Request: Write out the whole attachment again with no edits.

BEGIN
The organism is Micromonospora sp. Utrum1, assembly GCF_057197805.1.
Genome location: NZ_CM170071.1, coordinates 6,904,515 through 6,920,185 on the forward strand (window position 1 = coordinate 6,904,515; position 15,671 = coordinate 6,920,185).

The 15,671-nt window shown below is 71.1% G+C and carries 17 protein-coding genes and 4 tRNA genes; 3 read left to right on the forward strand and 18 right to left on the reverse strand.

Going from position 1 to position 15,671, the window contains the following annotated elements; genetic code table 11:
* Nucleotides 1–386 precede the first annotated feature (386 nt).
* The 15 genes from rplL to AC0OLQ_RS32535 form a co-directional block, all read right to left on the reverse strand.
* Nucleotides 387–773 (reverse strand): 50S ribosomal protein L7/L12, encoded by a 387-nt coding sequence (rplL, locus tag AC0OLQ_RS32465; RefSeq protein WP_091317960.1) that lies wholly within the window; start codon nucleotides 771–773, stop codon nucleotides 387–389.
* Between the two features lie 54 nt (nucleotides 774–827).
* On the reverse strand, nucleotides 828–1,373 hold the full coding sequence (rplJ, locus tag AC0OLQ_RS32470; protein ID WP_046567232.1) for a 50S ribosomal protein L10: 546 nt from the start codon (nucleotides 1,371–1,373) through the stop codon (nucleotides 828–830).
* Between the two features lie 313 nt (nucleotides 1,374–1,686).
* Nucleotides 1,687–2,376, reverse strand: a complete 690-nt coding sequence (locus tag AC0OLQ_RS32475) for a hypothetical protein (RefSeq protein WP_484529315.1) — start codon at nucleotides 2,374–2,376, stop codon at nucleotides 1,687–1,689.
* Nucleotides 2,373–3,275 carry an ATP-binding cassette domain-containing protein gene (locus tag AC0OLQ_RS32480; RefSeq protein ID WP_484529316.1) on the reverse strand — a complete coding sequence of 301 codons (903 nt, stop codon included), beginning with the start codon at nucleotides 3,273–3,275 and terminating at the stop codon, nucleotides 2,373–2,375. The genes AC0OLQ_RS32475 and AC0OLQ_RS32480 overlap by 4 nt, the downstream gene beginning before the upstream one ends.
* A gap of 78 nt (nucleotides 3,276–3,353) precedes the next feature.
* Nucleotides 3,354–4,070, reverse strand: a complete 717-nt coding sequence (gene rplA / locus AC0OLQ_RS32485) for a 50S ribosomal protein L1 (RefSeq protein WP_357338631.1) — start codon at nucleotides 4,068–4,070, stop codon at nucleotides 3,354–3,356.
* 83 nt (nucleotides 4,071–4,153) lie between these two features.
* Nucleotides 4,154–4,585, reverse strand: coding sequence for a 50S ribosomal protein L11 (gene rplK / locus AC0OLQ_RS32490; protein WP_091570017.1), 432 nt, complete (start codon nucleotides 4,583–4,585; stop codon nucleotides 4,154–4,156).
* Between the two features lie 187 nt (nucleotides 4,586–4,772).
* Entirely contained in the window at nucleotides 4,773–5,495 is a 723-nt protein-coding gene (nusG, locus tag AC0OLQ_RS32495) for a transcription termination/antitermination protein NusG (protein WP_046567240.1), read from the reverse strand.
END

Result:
The organism is Micromonospora sp. Utrum1, assembly GCF_057197805.1.
Genome location: NZ_CM170071.1, coordinates 6,904,515 through 6,920,185 on the forward strand (window position 1 = coordinate 6,904,515; position 15,671 = coordinate 6,920,185).

The 15,671-nt window shown below is 71.1% G+C and carries 17 protein-coding genes and 4 tRNA genes; 3 read left to right on the forward strand and 18 right to left on the reverse strand.

Going from position 1 to position 15,671, the window contains the following annotated elements; genetic code table 11:
* Nucleotides 1–386 precede the first annotated feature (386 nt).
* The 15 genes from rplL to AC0OLQ_RS32535 form a co-directional block, all read right to left on the reverse strand.
* Nucleotides 387–773 (reverse strand): 50S ribosomal protein L7/L12, encoded by a 387-nt coding sequence (rplL, locus tag AC0OLQ_RS32465; RefSeq protein WP_091317960.1) that lies wholly within the window; start codon nucleotides 771–773, stop codon nucleotides 387–389.
* Between the two features lie 54 nt (nucleotides 774–827).
* On the reverse strand, nucleotides 828–1,373 hold the full coding sequence (rplJ, locus tag AC0OLQ_RS32470; protein ID WP_046567232.1) for a 50S ribosomal protein L10: 546 nt from the start codon (nucleotides 1,371–1,373) through the stop codon (nucleotides 828–830).
* Between the two features lie 313 nt (nucleotides 1,374–1,686).
* Nucleotides 1,687–2,376, reverse strand: a complete 690-nt coding sequence (locus tag AC0OLQ_RS32475) for a hypothetical protein (RefSeq protein WP_484529315.1) — start codon at nucleotides 2,374–2,376, stop codon at nucleotides 1,687–1,689.
* Nucleotides 2,373–3,275 carry an ATP-binding cassette domain-containing protein gene (locus tag AC0OLQ_RS32480; RefSeq protein ID WP_484529316.1) on the reverse strand — a complete coding sequence of 301 codons (903 nt, stop codon included), beginning with the start codon at nucleotides 3,273–3,275 and terminating at the stop codon, nucleotides 2,373–2,375. The genes AC0OLQ_RS32475 and AC0OLQ_RS32480 overlap by 4 nt, the downstream gene beginning before the upstream one ends.
* A gap of 78 nt (nucleotides 3,276–3,353) precedes the next feature.
* Nucleotides 3,354–4,070, reverse strand: a complete 717-nt coding sequence (gene rplA / locus AC0OLQ_RS32485) for a 50S ribosomal protein L1 (RefSeq protein WP_357338631.1) — start codon at nucleotides 4,068–4,070, stop codon at nucleotides 3,354–3,356.
* 83 nt (nucleotides 4,071–4,153) lie between these two features.
* Nucleotides 4,154–4,585, reverse strand: coding sequence for a 50S ribosomal protein L11 (gene rplK / locus AC0OLQ_RS32490; protein WP_091570017.1), 432 nt, complete (start codon nucleotides 4,583–4,585; stop codon nucleotides 4,154–4,156).
* Between the two features lie 187 nt (nucleotides 4,586–4,772).
* Entirely contained in the window at nucleotides 4,773–5,495 is a 723-nt protein-coding gene (nusG, locus tag AC0OLQ_RS32495) for a transcription termination/antitermination protein NusG (protein WP_046567240.1), read from the reverse strand.